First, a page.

These deeply adorable plaster plant pots were kind of a happy accident. After making a few plain white ones in various shapes and sizes, we thought it might be interesting to see what would happen if we threw some acrylic paint in our molds before we started pouring the plaster. Here’s what we got!(we got a little excited about this one and removed the mold before it was fully dry and it cracked! Super glue for the win.)Here’s some progress shots of our found materials and process. You can see here that for round pots we used cups from various places like Dickeys, ProStop, and your everyday plastic kid holiday cups.To keep the inner cup from “floating” up out of the plaster, you’ll need to either hold it still with your hands or put something heavy inside like a few rocks! At this stage in the process our plaster had already hardened enough that the inner cup wasn’t going anywhere.We recommend a shallow tin or box to place your cups in before you start pouring plaster. It can be unwieldy while you pour or overflow if you accidentally get too much! The tin we used is pictured here: If you want a square pot, milk cartons are a great solution!! Go diving through your recyclables and see what you can come up with. You’d be surprised what cool shapes you may have lying around. Just make sure you have a sturdy cup for the inside because the heat and pressure from the drying plaster can make your mold buckle. We tried using a toilet paper tube for the center of one of our first ones and it totally disintegrated and made a big mess. The pot survived but… like I said, not recommended. And definitely go for materials made of plastic or paper that you don’t mind throwing away after their first use. Even after spraying the inside and outsides with cooking spray, sometimes you still have to rip your molds to get your plaster pots out.For a marbled look we poured a bit of paint in a small disposable cup and mixed with a little water so it was runny. We poured this into our mold and rolled the paint around til we were satisfied with the application. The paint will do whatever it wants, so keep in mind your results will vary. We mixed up our Plaster of Paris in a big gallon sized ziplock bag and cut the corner to pour. The smaller of a hole you cut the more control you’ll have, but if your plaster starts drying it could clog! So just know you gotta go fast and cross your fingers you end up with something cool! Just remember: if you hate it, you can always spray paint it silver like Brenna did! (see photos at the top)Here’s a shot of the plaster oozing over the edge. You’ll notice in the photos at the top that the green marbled pot has a jagged broken edge- this is why! Cause we had to break the overflowing edge to get it out!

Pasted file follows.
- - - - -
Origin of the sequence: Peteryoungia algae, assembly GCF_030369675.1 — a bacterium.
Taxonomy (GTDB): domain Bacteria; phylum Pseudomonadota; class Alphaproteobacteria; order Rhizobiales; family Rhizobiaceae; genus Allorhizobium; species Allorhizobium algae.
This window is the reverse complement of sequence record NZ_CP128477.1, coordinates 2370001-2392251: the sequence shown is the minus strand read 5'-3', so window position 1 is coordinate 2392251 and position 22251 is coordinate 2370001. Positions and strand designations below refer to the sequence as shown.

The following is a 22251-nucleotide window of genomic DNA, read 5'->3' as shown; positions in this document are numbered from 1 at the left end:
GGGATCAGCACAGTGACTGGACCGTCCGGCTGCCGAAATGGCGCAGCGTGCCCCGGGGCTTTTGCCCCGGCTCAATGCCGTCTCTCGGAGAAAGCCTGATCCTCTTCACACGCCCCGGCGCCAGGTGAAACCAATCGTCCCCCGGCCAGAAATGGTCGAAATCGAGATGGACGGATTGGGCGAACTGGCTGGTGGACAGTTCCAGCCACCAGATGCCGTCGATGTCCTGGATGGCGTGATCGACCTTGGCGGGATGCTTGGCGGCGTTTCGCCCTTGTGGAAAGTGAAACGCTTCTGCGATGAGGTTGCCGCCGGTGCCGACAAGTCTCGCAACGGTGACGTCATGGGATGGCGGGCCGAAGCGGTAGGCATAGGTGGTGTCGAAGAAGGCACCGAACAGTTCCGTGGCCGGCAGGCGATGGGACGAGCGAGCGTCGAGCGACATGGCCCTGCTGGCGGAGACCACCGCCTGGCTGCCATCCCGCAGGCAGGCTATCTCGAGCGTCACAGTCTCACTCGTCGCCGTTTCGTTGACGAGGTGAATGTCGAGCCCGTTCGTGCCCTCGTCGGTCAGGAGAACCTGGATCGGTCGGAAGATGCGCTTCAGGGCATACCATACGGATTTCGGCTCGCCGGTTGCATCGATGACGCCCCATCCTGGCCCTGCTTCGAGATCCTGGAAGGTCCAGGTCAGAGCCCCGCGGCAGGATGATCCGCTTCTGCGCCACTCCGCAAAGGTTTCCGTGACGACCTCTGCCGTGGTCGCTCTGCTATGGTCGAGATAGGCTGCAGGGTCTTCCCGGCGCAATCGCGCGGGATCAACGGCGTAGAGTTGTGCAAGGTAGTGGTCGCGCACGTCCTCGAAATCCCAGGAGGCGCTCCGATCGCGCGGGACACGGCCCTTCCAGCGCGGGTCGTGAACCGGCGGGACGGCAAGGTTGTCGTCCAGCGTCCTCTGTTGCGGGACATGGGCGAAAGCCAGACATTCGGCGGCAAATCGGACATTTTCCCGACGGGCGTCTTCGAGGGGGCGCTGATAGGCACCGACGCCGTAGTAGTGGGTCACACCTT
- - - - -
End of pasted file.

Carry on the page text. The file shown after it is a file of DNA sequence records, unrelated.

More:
Embrace messiness! It happens 🙂 And don’t forget a spill tray! Ta-da! Here’s our 3 finished pots. Make sure to read the directions for your plaster carefully! And give it the full 20-30 (or as noted on box) minutes to harden! If you start peeling it out early you risk cracking and breaking your pots! And remember not to use your body/hands as a mold since plaster gets really hot when it hardens!Later on we’ll be sharing a tutorial for how we made our own geometric molds out of cardboard and tape! So keep an eye out for that 😀